You shouldn’t need to rely on any person for a long duration or the lifetime of the dog. A good trainer will teach you about dog behavior and make you and your dog self sufficient. This doesn’t mean you won’t have other problems or won’t need to change methods with the next dog (each dog learns differently) but a good trainer should want you to become your dog’s trainer.
Trust Your Gut
If you don’t want to do something or aren’t comfortable DON’T DO IT!!
Dogs are easily traumatized and can be ruined by using some harsher methods, or just by someone who doesn’t understand dogs, behavior, body language and different ways to teach. And it takes a long time to desensitize more on that click here for Understanding Desensitization in Dog Training.
Just because someone suggests it, even if you like the person, doesn’t mean you have to do it. I have often opted out of suggested methods that leave me uncomfortable. There are many ways to train a dog.
If You Are Dealing with Aggression
And if you are dealing with aggression be even more careful. Many people recommend violent treatments for dogs with aggression issues and these unorthodox methods can put more people, your dog, and everything you own in jeopardy.
This is why I normally recommend a veterinary behaviorist (that is not to be confused with someone who simply calls themselves a behaviorist or a behavior specialist as that is not regulated either). I recommend you find a veterinarian who has gone to vet school and then specialized in animal behavior. Just like a cardiologist is better apt to deal with a dog with a heart condition; a veterinary behaviorist is better able to help a dog with aggression or severe behavior problems.
I will leave you with a story that illustrates many of these concerns.
I worked with a severely aggressive young (about 9 months) German Shepherd dog several years ago. The dog had issues with the couples’ children and listening and being aggressive with them.
I put the dog on a behavior modification program and began changing the relationship the dog had with the children, getting the children involved in play and training motivationally (the kids were 8 and 12) and with the clicker and having the kids get involved in feeding etc.
However after one week (although the dog was improved already) a family friend recommended another trainer who would use compulsion and do boarding and training.
I begged and pleaded and explained why this could be a bad idea; but the dog was sent off for a few months of compulsion training at a facility.
When the dog was returned, it was returned with the suggestion that the 8 year old child “lay on top of the dog for several minutes each day and several sessions” until the dog’s behavior and attitude toward the youngest child changed.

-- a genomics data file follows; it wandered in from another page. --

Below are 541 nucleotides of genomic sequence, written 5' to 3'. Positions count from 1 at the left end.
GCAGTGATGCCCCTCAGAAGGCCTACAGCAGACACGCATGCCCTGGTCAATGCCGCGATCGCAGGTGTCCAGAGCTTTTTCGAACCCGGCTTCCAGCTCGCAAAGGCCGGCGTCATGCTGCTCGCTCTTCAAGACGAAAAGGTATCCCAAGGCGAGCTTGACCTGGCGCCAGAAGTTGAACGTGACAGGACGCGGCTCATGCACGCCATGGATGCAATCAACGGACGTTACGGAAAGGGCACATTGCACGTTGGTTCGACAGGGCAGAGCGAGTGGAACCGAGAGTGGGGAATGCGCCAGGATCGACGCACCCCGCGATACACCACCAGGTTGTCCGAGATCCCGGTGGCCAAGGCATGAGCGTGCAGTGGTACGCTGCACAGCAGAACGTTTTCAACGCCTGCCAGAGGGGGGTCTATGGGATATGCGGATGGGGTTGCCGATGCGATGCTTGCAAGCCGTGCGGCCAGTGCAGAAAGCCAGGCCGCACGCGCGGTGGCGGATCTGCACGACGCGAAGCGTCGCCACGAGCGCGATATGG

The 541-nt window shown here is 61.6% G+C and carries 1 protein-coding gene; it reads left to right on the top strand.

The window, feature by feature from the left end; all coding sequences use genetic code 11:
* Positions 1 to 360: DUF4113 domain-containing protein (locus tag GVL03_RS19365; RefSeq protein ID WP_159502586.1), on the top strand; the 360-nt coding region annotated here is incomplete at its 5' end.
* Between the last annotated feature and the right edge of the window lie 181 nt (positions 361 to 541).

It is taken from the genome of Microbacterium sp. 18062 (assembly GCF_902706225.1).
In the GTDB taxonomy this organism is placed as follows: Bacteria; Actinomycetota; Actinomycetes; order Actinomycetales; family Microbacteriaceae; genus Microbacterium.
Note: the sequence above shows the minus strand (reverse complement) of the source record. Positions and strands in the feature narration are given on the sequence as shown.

I was later told everyone didn’t want to do this; but they trusted the trainer (I have no idea about his true background).
After a few days, the dog mauled the child biting her in the face and causing her a need for reconstructive surgery; and of course the dog was euthanized after his 10 day quarantine.
The recommendations of others carried out by you can still have a dramatic affect.
Since it was only a week; I can’t be sure that the dog wouldn’t have still had aggression issues or would have bitten, but I am pretty confident in saying that the things I taught them in the way I had taught it would not have put them or their children at additional risk.
The whole situation is and was one of the saddest in my career.
It is ultimately up to us to do our research and use common sense when it comes to our dogs. Using physical force can have very definitely severe consequences.
Be careful who you employ to teach your dog!
And for help at home check out our programs and our store for positive reinforcement training that you can learn to do at home.
I have been a professional dog trainer and pet sitter for over 20 years. I am a Certified Professional Dog Trainer, through the international Certification Counsel of Professional Dog Trainers. I have trained and worked with police, Schutzhund and personal protection dogs. I trained Assistance Dogs in a men’s prison and ran my own nonprofit organization to take adult dogs from shelters and to train them to assist children and adults with disabilities, at no charge to my clients. My nonprofit organization and I were nominated for several awards of merit and even made the front page of the Denver Post. I was a veterinary technician for many years, where I learned about all aspects of health and preventative medicine. I have trained and worked with exotic animals and cheetahs. I introduced a temperament testing program in my local shelter and sat on the board of directors. I volunteered with my dog “Mr. Snitch” and helped local children learn to read. I have attained obedience titles and several blue ribbons. I am constantly in search of ways to continue my education and excellence when it comes to animals, their behavior and their health.